In 2005, the California legislature passed, and the Governor signed into law, Assembly Bill 1179. The new law prohibited selling or renting to minors any video games that depict killing, maiming, dismembering, or sexually assaulting any image of a human being – particularly if the assault is especially heinous, cruel, or depraved. As in torture.
Retailers who violated the law would have been liable in an amount up to $1,000 for each violation.
On Monday the U.S. Supreme Court ruled that California can’t regulate the sale or rental of violent video games to minors. The Act violates the First Amendment.
According to the ruling, California sought to create a new category of content-based regulation permissible only for speech directed at children. Justice Scalia, writing for the majority, stated:
This country has no tradition of specially restricting children’s access to depictions of violence. And California’s claim that “interactive” video games present special problems, in that the player participates in the violent action on the screen and determines its outcome, is unpersuasive.
He went on to say that California would have had to demonstrate that the law passes strict scrutiny – that is, that the law is justified by a compelling government interest and is narrowly drawn to serve that interest. The court ruled that the law does not pass the test. According to Justice Scalia:
Psychological studies purporting to show a connection between exposure to violent video games and harmful effects on children do not prove that such exposure causes minors to act aggressively. Any demonstrated effects are both small and indistinguishable from effects produced by other media. Since California has declined to restrict those other media, e.g., Saturday morning cartoons, its video game regulation is wildly underinclusive, raising serious doubts about whether the law is pursuing the interest it invokes or is instead disfavoring a particular speaker or viewpoint.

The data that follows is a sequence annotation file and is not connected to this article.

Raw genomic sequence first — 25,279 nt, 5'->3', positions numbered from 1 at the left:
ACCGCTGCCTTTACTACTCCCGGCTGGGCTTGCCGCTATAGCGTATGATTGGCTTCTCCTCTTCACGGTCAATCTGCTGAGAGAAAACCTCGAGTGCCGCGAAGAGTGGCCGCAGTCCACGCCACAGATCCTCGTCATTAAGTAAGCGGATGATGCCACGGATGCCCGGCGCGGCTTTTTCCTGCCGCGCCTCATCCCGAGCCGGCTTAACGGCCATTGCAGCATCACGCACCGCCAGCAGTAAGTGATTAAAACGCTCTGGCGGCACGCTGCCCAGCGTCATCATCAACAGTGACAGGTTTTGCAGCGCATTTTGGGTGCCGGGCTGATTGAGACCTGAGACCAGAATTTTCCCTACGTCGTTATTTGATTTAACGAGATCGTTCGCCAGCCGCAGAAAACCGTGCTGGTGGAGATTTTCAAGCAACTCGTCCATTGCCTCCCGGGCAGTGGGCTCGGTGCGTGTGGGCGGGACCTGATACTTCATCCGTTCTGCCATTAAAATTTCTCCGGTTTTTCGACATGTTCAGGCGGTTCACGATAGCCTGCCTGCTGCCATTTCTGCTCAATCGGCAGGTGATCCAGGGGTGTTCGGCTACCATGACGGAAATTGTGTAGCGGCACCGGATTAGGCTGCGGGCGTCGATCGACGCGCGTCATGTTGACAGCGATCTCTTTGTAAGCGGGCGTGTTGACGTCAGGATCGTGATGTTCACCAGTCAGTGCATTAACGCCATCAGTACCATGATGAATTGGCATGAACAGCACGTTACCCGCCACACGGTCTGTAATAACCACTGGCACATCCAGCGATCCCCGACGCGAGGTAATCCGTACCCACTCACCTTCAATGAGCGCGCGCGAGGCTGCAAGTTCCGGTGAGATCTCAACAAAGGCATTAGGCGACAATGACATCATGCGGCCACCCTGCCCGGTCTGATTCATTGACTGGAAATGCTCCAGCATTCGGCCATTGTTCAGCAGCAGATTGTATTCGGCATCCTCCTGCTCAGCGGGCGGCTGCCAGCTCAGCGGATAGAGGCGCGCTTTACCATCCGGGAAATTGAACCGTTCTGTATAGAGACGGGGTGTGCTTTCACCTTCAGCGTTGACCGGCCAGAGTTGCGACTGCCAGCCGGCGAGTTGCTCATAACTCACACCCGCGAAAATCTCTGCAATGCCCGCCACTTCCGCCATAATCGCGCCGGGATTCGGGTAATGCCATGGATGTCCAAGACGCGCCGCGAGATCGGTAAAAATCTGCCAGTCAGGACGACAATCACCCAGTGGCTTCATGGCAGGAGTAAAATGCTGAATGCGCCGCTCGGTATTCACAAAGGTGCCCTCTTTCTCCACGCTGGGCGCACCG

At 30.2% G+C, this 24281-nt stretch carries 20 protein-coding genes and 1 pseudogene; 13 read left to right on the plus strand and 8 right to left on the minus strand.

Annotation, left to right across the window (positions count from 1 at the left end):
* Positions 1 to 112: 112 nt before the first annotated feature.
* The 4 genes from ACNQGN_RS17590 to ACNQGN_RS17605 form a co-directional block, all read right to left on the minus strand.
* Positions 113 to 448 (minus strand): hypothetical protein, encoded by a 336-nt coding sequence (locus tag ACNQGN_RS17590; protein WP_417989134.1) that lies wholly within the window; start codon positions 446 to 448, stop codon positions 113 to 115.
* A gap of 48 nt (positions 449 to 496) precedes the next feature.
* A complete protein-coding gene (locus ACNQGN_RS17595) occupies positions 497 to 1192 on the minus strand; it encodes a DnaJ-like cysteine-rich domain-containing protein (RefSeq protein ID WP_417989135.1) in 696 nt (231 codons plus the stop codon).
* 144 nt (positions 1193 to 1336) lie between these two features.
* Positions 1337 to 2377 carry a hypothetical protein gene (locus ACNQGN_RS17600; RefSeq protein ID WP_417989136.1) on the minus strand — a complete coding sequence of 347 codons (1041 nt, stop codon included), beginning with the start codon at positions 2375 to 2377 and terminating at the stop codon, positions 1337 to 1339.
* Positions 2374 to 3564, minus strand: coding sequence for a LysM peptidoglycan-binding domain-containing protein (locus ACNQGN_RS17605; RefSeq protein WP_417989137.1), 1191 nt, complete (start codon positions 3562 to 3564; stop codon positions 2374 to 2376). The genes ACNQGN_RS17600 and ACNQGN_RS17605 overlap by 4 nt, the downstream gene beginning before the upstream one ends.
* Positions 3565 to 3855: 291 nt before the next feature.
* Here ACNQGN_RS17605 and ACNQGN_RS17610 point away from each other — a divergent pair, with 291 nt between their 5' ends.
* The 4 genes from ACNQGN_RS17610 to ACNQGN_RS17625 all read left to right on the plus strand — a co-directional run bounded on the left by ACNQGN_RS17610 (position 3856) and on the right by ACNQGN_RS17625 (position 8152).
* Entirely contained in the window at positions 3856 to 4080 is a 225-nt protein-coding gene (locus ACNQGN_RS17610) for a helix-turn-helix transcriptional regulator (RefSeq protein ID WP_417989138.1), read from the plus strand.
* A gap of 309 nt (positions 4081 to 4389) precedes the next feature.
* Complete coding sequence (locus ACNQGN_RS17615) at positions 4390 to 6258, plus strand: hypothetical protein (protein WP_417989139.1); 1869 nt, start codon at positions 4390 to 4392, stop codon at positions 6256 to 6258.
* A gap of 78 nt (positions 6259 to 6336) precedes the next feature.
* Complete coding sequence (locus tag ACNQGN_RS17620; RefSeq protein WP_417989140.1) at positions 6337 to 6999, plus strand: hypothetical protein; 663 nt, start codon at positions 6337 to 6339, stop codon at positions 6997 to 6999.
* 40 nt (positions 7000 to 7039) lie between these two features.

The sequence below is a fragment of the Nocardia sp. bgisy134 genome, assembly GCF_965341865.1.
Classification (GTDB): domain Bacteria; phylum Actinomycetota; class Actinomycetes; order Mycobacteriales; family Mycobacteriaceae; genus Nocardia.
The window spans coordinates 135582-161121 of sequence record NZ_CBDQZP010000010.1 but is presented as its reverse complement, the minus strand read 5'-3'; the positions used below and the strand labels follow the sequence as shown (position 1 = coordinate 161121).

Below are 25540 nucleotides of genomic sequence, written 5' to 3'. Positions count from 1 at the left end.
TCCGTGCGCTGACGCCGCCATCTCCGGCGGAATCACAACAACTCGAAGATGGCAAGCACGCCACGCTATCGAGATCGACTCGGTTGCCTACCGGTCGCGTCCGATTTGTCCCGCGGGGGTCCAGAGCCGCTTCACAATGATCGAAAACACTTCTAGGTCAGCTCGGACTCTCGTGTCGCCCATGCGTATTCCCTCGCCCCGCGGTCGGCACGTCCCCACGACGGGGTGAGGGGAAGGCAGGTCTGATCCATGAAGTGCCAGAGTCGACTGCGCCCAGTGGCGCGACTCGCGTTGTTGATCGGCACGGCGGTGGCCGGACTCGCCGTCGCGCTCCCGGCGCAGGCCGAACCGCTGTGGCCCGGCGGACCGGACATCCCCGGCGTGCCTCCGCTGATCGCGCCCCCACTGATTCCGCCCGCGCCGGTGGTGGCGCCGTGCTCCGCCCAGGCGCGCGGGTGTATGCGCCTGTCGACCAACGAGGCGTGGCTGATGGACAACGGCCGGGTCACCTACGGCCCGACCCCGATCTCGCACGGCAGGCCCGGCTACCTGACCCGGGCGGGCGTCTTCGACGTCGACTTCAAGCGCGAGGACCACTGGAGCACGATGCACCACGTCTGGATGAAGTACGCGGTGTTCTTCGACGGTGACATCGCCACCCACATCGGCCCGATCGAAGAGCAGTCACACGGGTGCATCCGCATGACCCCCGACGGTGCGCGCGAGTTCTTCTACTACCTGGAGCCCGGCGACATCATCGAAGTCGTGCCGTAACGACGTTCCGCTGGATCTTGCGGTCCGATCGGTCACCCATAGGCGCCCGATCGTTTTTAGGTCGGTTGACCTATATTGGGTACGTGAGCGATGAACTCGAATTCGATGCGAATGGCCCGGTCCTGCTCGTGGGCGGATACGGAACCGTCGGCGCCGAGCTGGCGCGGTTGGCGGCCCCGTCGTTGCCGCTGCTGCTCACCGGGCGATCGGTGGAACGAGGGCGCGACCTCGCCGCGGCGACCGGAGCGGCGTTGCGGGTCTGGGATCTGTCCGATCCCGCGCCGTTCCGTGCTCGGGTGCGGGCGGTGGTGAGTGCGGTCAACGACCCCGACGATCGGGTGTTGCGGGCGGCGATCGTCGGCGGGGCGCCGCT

The court declared that the video-game industry’s voluntary rating system already meets the alleged substantial need of parents who wish to restrict access to violent videos.
In addition to being underinclusive, the Act is overinclusive, since not all children who are prohibited from purchasing violent video games have parents who disapprove of their doing so.
The law’s author, Senator Leland Yee (D-San Francisco), lamented the ruling, saying that it put the interests of corporate America before the interests of California’s children.